[0032] As described above, surface 200 may be aligned with base 120 of structure 1 10 to assist with proper alignment of surface 200 (e.g., at least during operation of system 100). In the example of FIGS. 1-7A, rear side 200B of surface 200 may be disposed between raised portion 122 of base 120 and support surface 15, such that rear end 200B is aligned with front side 120A of base 120 to assist with proper overall alignment of surface 200 (and particularly proper alignment of region 202) with other components of system 100. In some examples, surface 200 may be aligned with device 150 such that the center line 155 of device 150 is substantially aligned with center line 205 of surface 200. In other examples, surface 200 may be differently aligned with device 150.

[0033] in some examples, region 202 of surface 200 and device 150 may be communicatively connected (e.g., electrically coupled) to one another such that user inputs received by region 202 may be communicated to device 150. Region 202 and device 150 may communicate with one another via any suitable wired or wireless communication technology or mechanism, such as, for example, WI-FI, BLUETOOTH, ultrasonic technology, electrical cables, electrical leads, electrical conductors, electrical spring-loaded pogo pins with magnetic holding force, or the like, or a combination thereof, in the example of FIGS. 1-7A, exposed electrical contacts disposed on rear side 200B of surface 200 may engage with corresponding electrical pogo-pin leads within portion 122 of base 120 to communicate information (e.g., transfer signals) between device 150 and region 202 during operation of system 100. in such examples, the electrical contacts may be held together by adjacent magnets (located In the clearance between portion 122 of base 120 and surface 15) to magnetically attract and hold (e.g., mechanically) a corresponding ferrous and/or magnetic material disposed along rear side 200B of surface 200.

[0034] Referring to FIG. 3, projector unit 180 comprises an outer housing 182, and a projector assembly 184 disposed within housing 182. Housing 182 includes a first or upper end 182A, a second or lower end 182B opposite the upper end 182A, and an inner cavity 183. in the example of FIG. 3, housing 182 further includes a coupling or mounting member 188 to engage with and support device 150 (e.g., at least during operation of system 100). Member 186 may be any suitable mechanism or device for suspending and supporting any suitable computing device 150 as described herein. For example, member 186 may comprise a hinge that includes an axis of rotation such that device 150 may be rotated (e.g., by a user) about the axis of rotation to attain a desired angle for viewing display 152. In some examples, device 150 may permanently or semi-permanent!y attached to housing 182 of unit 180. !n some examples, housing 80 and device 150 may be integrally or mono!ithicai!y formed as a single unit.

[0035] Referring to F!G. 4, in some examples, when device 150 is suspended from structure 1 10 via mounting member 186 on housing 182, projector unit 180 (i.e., both housing 182 and assembly 184) may be substantially hidden behind device 150 when system 100 is viewed from the front (i.e.., substantially facing display 152 disposed on front side 150C of device 150). In addition, as shown in FIG. 4, when device 150 Is suspended from structure 1 10 as described above, projector unit 180 (i.e., both housing 182 and assembly 184) and any image projected thereby may be substantially aligned or centered with respect to center line 155 of device 150.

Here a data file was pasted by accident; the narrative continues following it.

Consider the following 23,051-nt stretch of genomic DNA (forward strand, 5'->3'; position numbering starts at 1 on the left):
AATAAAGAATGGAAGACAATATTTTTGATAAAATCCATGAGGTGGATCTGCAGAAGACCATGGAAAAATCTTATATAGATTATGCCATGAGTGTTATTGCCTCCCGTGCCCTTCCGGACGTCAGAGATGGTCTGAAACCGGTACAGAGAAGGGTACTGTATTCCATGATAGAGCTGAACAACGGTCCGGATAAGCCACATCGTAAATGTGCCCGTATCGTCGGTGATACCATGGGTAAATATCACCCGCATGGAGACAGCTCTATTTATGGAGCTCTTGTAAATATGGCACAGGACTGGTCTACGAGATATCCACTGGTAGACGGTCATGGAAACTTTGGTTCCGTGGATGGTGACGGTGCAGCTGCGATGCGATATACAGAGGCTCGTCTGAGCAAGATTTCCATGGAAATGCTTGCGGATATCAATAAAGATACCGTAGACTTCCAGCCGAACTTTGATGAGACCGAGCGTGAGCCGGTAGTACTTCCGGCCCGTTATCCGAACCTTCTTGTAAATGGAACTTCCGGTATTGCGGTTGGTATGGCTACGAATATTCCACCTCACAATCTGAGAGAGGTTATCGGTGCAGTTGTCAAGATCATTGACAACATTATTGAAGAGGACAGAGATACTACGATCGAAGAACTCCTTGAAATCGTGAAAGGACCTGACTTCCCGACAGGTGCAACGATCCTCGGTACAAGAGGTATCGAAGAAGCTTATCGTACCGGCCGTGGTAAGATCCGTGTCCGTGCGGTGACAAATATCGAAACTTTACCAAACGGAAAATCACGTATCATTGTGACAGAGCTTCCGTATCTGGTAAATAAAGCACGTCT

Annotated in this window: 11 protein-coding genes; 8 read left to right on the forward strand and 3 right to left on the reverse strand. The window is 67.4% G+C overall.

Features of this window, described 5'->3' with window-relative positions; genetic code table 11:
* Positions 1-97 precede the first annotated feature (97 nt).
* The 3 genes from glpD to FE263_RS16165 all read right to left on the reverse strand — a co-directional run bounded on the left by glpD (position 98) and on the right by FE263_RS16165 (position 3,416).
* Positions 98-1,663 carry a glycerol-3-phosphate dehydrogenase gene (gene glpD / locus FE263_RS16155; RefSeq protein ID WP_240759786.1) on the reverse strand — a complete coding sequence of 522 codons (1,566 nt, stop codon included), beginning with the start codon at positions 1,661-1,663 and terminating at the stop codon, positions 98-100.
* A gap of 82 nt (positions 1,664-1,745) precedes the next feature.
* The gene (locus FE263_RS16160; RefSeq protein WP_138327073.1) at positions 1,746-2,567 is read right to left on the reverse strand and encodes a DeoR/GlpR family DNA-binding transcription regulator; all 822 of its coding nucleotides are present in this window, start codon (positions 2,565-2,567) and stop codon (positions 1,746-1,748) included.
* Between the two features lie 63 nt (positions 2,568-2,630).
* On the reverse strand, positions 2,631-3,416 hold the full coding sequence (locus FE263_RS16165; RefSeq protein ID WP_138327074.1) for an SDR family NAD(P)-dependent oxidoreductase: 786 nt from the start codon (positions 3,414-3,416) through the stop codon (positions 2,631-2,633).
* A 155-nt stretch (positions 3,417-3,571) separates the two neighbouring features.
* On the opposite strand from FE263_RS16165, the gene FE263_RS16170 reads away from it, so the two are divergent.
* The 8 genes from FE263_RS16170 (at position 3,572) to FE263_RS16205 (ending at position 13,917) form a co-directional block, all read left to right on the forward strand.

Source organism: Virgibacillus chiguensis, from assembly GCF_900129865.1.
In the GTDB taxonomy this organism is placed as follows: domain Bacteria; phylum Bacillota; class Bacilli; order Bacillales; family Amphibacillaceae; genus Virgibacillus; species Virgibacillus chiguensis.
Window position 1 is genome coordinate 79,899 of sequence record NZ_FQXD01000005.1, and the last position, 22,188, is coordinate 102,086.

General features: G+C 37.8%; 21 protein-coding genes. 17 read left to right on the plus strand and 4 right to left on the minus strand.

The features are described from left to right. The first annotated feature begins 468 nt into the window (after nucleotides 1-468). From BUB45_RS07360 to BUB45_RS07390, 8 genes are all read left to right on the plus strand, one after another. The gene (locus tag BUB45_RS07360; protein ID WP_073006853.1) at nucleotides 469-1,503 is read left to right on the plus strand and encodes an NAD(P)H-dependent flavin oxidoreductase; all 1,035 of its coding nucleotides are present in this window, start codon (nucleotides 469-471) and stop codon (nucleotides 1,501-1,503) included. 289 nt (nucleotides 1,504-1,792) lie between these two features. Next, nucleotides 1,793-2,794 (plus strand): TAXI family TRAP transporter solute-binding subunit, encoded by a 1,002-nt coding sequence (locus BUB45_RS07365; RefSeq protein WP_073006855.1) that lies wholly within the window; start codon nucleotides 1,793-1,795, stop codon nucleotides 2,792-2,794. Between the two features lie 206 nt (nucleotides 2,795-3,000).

[0038] Referring again to FIG. 3, projector assembly 184 Is disposed within cavity 183 of housing 182, and includes a first or upper end 184A, a second or lower end 184B opposite the upper end 184A. Upper end 184A is proximate upper end 182A of housing 182 while lower end 184B is proximate lower end 182B of housing 182. Projector assembly 184 may comprise any suitable digital light projector assembly for receiving data from a computing device (e.g., device 150) and projecting image(s) (e.g., out of upper end 184A) that correspond with that input data. For example, in some implementations, projector assembly 184 may comprise a digital light processing (DLP) projector or a liquid crystal on silicon (LCoS) projector which are advantageously compact and power efficient projection engines capable of multiple display resolutions and sizes, such as, for example, standard XGA resolution (1024 x 768 pixels) with a 4:3 aspect ratio, or standard WXGA resolution (1280 x 800 pixels) with a 16: 10 aspect ratio. Projector assembly 184 is further communicatively connected (e.g., electrically coupled) to device 150 in order to receive data therefrom and to produce (e.g., project) light and Image(s) from end 184A based on the received data. Projector assembly 184 may be communicatively connected to device 150 via any suitable type of electrical coupling, for example, or any other suitable communication technology or mechanism described herein. In some examples, assembly 184 may be communicatively connected to device 150 via electrical conductor(s), Wi-Fi, BLUETOOTH, an optica! connection, an ultrasonic connection, or a combination thereof, in the example of FiGS. 1 -7 A, device 150 Is communicatively connected to assembly 184 through electrical leads or conductors (e.g., as described above in relation to surface 200 and base 120) disposed within mounting member 186 such that, when device 150 is suspended from structure 1 10 through member 186, the electrical leads disposed within member 186 contact corresponding leads or conductors disposed on device 150.